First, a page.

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P0140 is a diagnostic trouble code (DTC) for "O2 Sensor Circuit No Activity Detected (Bank 1, Sensor 2)". This can happen for multiple reasons and a mechanic needs to diagnose the specific cause for this code to be triggered in your situation. Our certified mobile mechanics can come to your home or office to perform the Check Engine Light diagnostic for $114.99 . Once we are able to diagnose the problem, you will be provided with an upfront quote for the recommended fix and receive $20.0 off as a credit towards the repair. All our repairs are backed by our 12-month / 12,000-mile warranty.
O2 Sensor Circuit No Activity Detected (Bank 1, Sensor 2)
P0140 is the OBD-II generic code which indicates that the O2 sensor for Bank 1, Sensor 2 failed respond to the fuel cutoff or fuel enrichment signals by the Engine Control Module (ECM).
The ECM determines that the O2 sensor has no activity
The O2 sensor for Bank 1, Sensor 2 does not respond (does not have a voltage change between 410-490 mV) to the fuel cutoff or fuel enrichment signals from the ECM for more than 74 seconds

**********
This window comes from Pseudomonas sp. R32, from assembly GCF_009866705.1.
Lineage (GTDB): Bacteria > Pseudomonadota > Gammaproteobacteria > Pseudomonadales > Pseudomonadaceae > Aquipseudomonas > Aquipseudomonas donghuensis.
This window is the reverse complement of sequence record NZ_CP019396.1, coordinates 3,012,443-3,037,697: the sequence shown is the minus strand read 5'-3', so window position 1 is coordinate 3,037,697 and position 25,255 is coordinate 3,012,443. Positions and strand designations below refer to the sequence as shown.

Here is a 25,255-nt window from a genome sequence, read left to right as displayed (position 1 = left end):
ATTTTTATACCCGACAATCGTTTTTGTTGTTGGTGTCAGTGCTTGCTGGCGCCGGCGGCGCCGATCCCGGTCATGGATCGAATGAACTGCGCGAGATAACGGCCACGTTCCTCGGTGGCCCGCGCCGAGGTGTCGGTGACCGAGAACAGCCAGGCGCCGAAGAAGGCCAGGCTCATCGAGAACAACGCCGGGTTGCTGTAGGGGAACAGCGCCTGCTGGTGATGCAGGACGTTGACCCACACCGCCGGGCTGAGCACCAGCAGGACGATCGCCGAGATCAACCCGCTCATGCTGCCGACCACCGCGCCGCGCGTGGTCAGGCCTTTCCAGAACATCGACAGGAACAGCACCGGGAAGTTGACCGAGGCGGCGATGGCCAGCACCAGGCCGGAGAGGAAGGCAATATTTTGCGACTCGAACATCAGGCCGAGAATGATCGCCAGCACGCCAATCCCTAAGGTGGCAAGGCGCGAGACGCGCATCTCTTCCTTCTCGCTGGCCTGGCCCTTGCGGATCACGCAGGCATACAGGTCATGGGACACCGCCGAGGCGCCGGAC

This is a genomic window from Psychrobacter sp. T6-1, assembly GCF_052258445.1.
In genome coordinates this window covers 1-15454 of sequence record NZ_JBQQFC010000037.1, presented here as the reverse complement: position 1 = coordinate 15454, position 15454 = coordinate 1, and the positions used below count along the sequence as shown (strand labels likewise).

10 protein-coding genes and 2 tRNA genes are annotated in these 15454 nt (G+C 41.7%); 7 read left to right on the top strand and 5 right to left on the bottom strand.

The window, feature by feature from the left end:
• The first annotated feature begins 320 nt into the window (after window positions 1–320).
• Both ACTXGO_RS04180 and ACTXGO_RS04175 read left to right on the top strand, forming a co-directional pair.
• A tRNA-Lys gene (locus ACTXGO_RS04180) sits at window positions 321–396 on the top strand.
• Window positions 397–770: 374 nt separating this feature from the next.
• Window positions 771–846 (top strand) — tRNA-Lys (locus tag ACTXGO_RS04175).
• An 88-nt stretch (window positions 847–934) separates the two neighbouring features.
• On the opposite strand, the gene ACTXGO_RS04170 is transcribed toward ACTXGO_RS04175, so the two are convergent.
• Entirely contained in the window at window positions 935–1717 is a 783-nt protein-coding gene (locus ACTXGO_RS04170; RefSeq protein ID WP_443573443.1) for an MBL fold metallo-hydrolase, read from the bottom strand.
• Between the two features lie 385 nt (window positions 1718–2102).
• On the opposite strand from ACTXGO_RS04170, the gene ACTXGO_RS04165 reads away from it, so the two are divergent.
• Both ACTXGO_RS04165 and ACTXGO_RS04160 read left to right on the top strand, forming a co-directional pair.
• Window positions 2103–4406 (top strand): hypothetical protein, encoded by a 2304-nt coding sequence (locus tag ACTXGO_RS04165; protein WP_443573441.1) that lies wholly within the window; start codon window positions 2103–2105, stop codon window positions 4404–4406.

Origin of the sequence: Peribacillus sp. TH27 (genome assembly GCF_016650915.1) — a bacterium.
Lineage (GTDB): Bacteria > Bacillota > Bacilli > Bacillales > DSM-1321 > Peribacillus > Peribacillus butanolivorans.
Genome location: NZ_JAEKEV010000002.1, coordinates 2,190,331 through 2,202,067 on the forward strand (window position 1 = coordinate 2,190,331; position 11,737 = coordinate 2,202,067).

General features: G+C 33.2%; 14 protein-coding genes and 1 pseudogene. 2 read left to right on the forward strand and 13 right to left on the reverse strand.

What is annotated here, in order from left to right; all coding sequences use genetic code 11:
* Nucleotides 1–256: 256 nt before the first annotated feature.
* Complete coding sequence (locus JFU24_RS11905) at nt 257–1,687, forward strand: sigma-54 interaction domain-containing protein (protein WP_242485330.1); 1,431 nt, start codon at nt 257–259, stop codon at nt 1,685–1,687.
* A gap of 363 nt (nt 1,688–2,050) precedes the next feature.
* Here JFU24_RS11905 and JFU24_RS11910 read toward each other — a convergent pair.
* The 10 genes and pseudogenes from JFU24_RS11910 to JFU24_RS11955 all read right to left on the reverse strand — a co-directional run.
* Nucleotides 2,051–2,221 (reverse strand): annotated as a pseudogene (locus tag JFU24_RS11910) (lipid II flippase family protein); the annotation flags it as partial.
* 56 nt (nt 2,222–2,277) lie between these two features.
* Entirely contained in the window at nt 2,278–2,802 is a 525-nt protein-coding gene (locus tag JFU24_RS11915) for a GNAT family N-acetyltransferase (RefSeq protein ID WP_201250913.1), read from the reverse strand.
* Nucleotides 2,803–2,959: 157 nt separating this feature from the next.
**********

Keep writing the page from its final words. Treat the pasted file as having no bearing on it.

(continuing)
The O2 sensor and mass airflow sensor comparison is misinterpreted by the ECM
The ECM could be malfunctioning in the O2 circuit
The Check Engine Light will come on, indicating a problem
Hesitation (upon acceleration after a deceleration phase)
The ECM loses the ability to keep the fuel system air-to-fuel ratio correct (could cause erratic driving symptoms)
Scans codes and documents freeze frame data
Monitors the O2 sensor data to see if the voltage is is moving above or below 410-490 mV
Monitors the mass airflow sensor data for responses to throttle changes, per specifications
Follows the manufacturer's specific pinpoint tests for further diagnosis of the code (tests differ between manufacturers)
The no response of the O2 sensor can be caused by a mass airflow sensor being contaminated and not calculating the amount of air entering the engine on the intake side.
This code can be due to problems with the mass airflow sensor, which is needed to calculate the proper amount of air entering the engine. Along with the O2 sensors, failure of any of these components will cause the ECM to miscalculate the air/fuel ratio going into the engine.
The ECM can lose control or get the wrong input from sensors like the mass airflow sensor or the O2 sensor if they are within specification but incorrect.
These problems can cause erratic drive complaints, which can compromise a driver's safety.
After scanning and clearing all fault codes and verifying the failure:
The no response of an O2 sensor may be due to a mass airflow sensor that is contaminated from things like oil from an oil impregnated air filter, as is common to all sensors. This oil coats the sensor and can cause it to become inaccurate. Cleaning the sensor may or may not fix the problem.
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